And then it was onto the next apartment viewing. This one was cookie-cutter standard, smelling slightly of second-hand smoke and looking a bit neglected. It was not *right.* B made notes of all the hard facts (location, size, price, amenities) and called his roommate to make a decision.

“Which one do you think it best? You’ve seen them all.”

“I like the apartment on Washington… it’s a real house.”

“Alright, let’s do it.”

And with a quick confirmatory text to his soon-to-be landlady, B floated to Dunkin to pick up coffee, thinking his day was done and we could take a walk through the trails before he left town. But as he pulled up to the Dunkin window, his phone buzzed. “It’s Gladine. She wants us to sign the lease today!”

Three more phone calls and a U-turn later, we were on our way to the bank. B had never withdrawn so much money all at once, and certainly not money that would be turned into a down-payment on a rental. He parked at the bank to catch his breath. “It’s all happening so quickly.”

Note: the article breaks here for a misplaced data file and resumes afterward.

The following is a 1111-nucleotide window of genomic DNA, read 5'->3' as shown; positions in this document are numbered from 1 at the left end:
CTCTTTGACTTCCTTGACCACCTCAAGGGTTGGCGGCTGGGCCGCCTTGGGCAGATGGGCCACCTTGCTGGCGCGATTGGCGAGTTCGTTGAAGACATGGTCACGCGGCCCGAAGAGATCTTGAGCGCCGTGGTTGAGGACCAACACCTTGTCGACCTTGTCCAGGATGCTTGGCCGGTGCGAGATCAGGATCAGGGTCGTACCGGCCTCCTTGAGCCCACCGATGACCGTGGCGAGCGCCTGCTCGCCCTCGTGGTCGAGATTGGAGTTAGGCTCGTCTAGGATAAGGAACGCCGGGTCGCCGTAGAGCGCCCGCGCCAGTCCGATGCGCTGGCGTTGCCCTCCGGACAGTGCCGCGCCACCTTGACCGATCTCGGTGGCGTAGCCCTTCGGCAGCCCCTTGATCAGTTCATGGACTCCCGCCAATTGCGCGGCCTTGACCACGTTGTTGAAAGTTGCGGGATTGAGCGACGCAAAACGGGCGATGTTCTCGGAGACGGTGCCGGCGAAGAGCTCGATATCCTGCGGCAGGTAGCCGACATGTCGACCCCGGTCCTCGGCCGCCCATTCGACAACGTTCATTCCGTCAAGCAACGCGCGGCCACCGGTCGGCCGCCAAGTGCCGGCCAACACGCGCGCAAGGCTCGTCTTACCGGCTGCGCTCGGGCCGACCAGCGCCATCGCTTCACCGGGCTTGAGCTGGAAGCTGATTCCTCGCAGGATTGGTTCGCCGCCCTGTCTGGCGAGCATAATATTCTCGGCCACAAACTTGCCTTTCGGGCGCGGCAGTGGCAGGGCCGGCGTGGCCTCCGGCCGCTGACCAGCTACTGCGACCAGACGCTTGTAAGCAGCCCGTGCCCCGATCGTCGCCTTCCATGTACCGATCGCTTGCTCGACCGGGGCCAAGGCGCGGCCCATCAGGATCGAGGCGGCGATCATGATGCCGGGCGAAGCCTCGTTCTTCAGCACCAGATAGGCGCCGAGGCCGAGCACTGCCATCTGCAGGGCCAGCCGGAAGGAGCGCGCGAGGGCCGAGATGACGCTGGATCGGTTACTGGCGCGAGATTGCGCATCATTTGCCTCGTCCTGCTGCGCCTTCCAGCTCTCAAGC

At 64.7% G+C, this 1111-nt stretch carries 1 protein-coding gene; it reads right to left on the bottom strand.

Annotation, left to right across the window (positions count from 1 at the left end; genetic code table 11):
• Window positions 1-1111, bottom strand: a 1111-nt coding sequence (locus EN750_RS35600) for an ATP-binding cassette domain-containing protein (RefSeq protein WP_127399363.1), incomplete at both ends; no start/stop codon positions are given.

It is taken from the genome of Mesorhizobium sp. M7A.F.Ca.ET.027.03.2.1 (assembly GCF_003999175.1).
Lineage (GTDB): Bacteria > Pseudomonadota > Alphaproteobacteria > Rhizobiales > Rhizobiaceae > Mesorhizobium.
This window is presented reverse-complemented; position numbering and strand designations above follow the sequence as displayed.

By signing the lease that afternoon, they would have freedom to start moving in … that afternoon. It was either sign the lease and start paying for a month of rent they had not anticipated, or not sign the lease and lose the apartment. There was no middle ground. B withdrew the money, and in less than 45 minutes, he was standing in the kitchen of *his* apartment, key grasped in one hand, a signed copy of the lease grasped in the other.

“I want to see how far of a walk it is to Peking.”

From first visit to signed lease, the whole process lasted about 4.5 hours. With a new-and-improved move-in plan (next weekend rather than the first week of May) B and his roommate are taking on a new lawn-mowing, dish-washing, party-hosting adventure.

It seems obvious that those 4.5 hours were orchestrated by God. Our plans are not His plans. Sometimes His plans take decades; other times they happen all at once. On this particular Good Friday, they took 4.5 hours to begin, reach a climax, and resolve.

And am I excited to have My Person a mere 7 minutes away? Unequivocally, yes.